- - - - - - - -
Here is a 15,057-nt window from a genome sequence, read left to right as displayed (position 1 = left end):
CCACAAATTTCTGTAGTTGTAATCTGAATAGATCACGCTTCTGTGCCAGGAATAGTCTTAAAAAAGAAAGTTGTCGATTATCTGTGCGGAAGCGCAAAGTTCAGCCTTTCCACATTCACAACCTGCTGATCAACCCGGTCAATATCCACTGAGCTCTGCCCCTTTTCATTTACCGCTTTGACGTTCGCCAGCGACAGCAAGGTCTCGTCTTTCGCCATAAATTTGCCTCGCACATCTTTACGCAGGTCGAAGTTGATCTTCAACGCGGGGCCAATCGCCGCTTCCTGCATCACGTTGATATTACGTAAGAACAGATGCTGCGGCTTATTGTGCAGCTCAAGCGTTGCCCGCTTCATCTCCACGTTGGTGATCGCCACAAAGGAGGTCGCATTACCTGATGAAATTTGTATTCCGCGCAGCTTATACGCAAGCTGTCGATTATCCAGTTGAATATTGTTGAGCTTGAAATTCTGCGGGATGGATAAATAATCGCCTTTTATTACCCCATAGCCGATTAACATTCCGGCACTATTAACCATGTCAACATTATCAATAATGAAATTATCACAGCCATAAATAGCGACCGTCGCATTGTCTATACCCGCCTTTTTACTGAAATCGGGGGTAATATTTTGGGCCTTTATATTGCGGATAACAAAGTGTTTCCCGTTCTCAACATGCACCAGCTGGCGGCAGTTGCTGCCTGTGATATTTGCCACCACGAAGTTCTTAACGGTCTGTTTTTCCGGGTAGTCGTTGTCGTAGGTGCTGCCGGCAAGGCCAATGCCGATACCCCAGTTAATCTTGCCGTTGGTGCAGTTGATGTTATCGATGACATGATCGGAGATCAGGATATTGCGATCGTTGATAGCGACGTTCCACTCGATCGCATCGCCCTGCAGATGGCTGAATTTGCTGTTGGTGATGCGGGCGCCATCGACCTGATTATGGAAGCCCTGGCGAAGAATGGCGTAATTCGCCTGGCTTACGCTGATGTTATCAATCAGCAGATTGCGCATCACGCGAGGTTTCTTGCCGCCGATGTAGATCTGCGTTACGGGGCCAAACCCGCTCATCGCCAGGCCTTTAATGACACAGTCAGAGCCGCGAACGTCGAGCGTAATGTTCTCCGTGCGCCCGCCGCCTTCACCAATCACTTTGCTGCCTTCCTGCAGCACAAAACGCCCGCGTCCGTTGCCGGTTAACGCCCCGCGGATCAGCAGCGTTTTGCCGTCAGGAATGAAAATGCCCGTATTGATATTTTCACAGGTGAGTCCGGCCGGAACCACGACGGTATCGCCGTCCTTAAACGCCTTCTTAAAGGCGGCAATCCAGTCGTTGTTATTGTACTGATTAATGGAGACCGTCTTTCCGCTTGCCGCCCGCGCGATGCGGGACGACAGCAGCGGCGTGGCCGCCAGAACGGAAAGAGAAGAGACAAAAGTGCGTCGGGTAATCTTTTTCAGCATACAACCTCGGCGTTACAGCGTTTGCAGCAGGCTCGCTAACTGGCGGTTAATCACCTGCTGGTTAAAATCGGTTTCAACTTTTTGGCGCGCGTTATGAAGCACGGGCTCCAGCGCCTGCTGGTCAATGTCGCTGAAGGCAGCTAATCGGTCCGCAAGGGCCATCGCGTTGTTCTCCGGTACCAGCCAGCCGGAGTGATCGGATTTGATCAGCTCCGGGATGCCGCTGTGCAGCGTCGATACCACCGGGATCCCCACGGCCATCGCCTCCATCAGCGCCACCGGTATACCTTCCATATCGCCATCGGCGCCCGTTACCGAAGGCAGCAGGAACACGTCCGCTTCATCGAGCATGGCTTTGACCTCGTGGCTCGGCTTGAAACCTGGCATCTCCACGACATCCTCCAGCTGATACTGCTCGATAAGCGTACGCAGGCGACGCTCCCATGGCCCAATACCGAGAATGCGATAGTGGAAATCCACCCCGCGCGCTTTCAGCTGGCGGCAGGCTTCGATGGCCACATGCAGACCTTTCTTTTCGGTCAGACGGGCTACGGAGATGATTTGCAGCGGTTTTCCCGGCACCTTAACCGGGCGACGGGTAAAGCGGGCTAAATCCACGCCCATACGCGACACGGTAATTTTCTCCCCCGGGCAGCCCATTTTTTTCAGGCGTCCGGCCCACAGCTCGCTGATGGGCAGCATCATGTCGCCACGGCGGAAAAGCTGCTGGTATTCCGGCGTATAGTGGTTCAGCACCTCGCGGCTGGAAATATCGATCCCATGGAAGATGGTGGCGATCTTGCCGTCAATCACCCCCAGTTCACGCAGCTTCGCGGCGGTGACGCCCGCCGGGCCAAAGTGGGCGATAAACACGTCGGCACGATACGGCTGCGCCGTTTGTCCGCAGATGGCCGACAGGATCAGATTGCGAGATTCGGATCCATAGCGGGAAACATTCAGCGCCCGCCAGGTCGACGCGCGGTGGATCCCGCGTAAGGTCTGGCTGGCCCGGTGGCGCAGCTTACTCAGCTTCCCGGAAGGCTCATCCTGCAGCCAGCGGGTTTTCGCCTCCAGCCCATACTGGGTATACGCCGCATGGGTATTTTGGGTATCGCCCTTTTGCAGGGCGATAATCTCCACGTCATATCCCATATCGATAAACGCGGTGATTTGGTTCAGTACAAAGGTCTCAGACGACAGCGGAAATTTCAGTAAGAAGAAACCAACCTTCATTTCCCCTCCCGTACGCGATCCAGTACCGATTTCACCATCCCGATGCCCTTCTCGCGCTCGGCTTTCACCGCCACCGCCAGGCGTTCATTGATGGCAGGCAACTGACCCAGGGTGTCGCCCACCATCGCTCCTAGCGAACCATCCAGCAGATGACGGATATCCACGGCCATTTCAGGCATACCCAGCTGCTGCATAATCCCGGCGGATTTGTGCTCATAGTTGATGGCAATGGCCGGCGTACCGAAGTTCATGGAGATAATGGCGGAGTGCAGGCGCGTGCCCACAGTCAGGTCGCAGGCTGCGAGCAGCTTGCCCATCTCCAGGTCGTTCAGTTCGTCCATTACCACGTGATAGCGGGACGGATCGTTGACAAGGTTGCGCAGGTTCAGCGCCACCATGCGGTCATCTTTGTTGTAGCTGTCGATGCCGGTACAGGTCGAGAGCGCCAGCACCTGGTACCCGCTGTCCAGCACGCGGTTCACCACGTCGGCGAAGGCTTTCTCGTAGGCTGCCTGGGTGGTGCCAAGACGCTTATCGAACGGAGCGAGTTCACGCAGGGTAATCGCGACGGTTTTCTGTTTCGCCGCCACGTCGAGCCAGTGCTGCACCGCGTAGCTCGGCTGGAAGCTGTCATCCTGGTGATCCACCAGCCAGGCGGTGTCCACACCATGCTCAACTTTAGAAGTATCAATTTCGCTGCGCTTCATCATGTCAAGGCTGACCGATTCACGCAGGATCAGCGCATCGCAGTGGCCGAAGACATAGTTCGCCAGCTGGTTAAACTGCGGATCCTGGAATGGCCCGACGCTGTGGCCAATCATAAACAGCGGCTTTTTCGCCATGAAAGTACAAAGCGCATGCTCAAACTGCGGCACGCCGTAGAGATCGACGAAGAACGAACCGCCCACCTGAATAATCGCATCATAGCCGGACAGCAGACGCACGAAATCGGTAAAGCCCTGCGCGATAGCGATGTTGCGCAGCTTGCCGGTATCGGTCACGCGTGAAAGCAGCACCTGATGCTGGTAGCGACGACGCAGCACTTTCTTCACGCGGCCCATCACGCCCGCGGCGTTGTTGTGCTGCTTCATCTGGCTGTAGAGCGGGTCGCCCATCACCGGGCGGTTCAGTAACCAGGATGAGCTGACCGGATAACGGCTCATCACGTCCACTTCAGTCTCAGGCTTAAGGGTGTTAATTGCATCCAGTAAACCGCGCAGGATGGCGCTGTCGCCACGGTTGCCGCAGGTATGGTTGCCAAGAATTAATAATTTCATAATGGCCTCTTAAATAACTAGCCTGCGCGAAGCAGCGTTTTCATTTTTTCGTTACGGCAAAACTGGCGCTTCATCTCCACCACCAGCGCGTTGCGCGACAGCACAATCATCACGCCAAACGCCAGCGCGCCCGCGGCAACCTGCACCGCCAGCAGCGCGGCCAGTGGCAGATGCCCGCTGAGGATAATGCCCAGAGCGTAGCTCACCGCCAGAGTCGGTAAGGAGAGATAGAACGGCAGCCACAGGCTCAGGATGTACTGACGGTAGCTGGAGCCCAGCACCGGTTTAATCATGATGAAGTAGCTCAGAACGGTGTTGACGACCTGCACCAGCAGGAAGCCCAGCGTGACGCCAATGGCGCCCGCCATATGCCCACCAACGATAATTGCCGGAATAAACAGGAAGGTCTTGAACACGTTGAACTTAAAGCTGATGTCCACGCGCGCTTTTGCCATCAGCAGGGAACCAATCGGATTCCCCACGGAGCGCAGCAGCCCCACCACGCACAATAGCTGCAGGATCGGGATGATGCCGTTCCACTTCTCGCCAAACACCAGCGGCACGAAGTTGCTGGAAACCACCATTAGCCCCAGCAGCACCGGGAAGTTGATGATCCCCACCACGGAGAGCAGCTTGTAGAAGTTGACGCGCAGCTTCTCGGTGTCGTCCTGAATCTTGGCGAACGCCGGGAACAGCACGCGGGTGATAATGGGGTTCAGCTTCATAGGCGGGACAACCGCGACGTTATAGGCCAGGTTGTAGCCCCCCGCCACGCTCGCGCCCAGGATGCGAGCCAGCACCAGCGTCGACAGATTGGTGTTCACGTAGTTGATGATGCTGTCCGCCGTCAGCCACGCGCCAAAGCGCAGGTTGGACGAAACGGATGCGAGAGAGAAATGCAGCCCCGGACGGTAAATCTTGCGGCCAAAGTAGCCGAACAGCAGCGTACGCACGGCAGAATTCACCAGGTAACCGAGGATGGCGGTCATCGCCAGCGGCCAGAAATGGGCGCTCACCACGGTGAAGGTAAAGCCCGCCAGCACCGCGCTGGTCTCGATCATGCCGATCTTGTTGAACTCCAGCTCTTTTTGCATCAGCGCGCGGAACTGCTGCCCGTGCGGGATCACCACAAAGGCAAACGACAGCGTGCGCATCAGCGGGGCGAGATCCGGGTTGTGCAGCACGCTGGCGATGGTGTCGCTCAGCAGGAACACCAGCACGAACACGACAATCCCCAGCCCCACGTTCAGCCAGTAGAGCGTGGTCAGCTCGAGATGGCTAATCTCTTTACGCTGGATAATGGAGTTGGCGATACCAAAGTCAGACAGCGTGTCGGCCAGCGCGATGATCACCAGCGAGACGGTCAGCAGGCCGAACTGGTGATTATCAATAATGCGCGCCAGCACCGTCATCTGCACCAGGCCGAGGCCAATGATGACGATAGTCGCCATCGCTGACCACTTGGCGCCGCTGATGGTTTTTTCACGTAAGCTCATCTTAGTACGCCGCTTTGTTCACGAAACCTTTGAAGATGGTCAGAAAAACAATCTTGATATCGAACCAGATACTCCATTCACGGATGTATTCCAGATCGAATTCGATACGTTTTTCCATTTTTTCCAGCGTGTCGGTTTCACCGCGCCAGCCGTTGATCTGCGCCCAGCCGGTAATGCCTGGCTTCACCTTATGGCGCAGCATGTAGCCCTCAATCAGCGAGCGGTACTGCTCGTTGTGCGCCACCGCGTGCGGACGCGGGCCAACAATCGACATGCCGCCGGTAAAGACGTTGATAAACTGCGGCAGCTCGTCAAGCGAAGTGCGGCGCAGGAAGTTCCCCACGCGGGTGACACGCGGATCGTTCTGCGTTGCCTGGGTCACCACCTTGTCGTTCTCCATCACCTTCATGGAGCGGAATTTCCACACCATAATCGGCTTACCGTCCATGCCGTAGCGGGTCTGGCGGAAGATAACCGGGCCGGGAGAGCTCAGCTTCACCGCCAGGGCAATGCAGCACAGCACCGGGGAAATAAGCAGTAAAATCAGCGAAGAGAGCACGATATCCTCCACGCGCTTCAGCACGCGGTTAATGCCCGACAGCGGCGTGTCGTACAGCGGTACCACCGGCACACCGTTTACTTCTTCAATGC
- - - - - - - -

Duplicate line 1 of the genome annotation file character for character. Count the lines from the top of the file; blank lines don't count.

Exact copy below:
Here is a 15,057-nt window from a genome sequence, read left to right as displayed (position 1 = left end):